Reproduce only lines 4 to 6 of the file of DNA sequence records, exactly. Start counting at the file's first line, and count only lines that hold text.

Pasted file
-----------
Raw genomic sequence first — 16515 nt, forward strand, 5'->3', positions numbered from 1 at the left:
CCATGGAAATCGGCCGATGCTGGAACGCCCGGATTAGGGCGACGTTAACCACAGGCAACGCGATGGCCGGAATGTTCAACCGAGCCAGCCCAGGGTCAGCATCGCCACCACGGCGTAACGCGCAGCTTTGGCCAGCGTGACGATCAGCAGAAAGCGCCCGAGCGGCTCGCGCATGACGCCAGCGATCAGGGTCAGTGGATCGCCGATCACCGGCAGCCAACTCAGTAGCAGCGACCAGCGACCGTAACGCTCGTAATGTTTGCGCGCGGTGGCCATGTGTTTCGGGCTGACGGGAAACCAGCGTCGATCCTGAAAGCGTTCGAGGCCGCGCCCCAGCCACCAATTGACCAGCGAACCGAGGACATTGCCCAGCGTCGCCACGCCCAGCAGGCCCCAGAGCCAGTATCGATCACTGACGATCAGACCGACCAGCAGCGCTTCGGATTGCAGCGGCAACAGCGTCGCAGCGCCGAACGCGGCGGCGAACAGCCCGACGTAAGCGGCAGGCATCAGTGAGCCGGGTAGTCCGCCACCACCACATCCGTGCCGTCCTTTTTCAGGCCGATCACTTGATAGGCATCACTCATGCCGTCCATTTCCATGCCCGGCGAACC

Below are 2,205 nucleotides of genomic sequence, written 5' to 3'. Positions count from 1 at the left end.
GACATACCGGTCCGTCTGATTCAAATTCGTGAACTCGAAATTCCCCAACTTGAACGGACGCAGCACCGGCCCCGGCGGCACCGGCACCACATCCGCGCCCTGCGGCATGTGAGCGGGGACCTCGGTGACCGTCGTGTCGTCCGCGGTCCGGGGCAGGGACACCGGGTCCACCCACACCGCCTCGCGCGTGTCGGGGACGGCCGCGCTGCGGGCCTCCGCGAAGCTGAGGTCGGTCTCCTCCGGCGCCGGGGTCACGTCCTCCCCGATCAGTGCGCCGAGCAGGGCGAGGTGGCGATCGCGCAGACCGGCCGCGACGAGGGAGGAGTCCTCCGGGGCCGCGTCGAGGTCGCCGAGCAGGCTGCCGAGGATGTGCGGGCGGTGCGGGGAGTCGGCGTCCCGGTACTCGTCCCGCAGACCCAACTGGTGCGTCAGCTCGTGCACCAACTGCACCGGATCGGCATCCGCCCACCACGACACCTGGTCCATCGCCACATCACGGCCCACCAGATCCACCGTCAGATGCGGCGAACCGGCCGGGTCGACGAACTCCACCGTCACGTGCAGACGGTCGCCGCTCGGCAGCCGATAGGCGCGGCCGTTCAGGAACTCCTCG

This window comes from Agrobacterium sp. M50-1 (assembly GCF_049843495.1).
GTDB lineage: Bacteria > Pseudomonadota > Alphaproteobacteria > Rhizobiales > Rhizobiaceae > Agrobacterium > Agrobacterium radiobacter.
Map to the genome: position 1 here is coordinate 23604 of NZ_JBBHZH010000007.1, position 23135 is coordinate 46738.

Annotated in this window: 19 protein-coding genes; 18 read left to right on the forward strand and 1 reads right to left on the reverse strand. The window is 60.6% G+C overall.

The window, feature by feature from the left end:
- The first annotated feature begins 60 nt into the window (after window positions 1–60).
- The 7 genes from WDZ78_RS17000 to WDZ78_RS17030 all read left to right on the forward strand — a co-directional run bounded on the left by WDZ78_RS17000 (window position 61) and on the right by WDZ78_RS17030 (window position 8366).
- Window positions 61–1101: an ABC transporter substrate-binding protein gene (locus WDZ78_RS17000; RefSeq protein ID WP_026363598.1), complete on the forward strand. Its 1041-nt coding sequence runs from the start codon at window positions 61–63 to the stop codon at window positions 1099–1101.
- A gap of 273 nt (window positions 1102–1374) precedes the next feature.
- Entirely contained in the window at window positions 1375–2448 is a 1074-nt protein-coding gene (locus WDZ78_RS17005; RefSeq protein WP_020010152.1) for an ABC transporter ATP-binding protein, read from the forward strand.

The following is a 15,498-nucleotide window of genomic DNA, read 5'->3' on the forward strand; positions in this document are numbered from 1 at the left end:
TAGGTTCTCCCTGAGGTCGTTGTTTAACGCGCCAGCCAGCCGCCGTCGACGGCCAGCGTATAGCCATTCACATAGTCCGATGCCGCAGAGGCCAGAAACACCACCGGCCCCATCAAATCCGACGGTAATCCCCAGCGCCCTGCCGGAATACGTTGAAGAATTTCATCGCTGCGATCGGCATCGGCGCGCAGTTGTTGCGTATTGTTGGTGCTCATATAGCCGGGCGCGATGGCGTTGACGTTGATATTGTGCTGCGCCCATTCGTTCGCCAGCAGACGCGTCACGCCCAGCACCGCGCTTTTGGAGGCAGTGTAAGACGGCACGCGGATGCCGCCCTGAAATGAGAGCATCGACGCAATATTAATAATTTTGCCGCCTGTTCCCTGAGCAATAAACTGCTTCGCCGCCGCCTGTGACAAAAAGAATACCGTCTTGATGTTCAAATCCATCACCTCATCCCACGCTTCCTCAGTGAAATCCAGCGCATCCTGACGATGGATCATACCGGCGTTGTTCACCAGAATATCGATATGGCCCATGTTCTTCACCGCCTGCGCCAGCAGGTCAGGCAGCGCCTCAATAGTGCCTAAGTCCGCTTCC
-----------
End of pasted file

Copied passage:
GACATACCGGTCCGTCTGATTCAAATTCGTGAACTCGAAATTCCCCAACTTGAACGGACGCAGCACCGGCCCCGGCGGCACCGGCACCACATCCGCGCCCTGCGGCATGTGAGCGGGGACCTCGGTGACCGTCGTGTCGTCCGCGGTCCGGGGCAGGGACACCGGGTCCACCCACACCGCCTCGCGCGTGTCGGGGACGGCCGCGCTGCGGGCCTCCGCGAAGCTGAGGTCGGTCTCCTCCGGCGCCGGGGTCACGTCCTCCCCGATCAGTGCGCCGAGCAGGGCGAGGTGGCGATCGCGCAGACCGGCCGCGACGAGGGAGGAGTCCTCCGGGGCCGCGTCGAGGTCGCCGAGCAGGCTGCCGAGGATGTGCGGGCGGTGCGGGGAGTCGGCGTCCCGGTACTCGTCCCGCAGACCCAACTGGTGCGTCAGCTCGTGCACCAACTGCACCGGATCGGCATCCGCCCACCACGACACCTGGTCCATCGCCACATCACGGCCCACCAGATCCACCGTCAGATGCGGCGAACCGGCCGGGTCGACGAACTCCACCGTCACGTGCAGACGGTCGCCGCTCGGCAGCCGATAGGCGCGGCCGTTCAGGAACTCCTCG

This window comes from Agrobacterium sp. M50-1 (assembly GCF_049843495.1).
GTDB lineage: Bacteria > Pseudomonadota > Alphaproteobacteria > Rhizobiales > Rhizobiaceae > Agrobacterium > Agrobacterium radiobacter.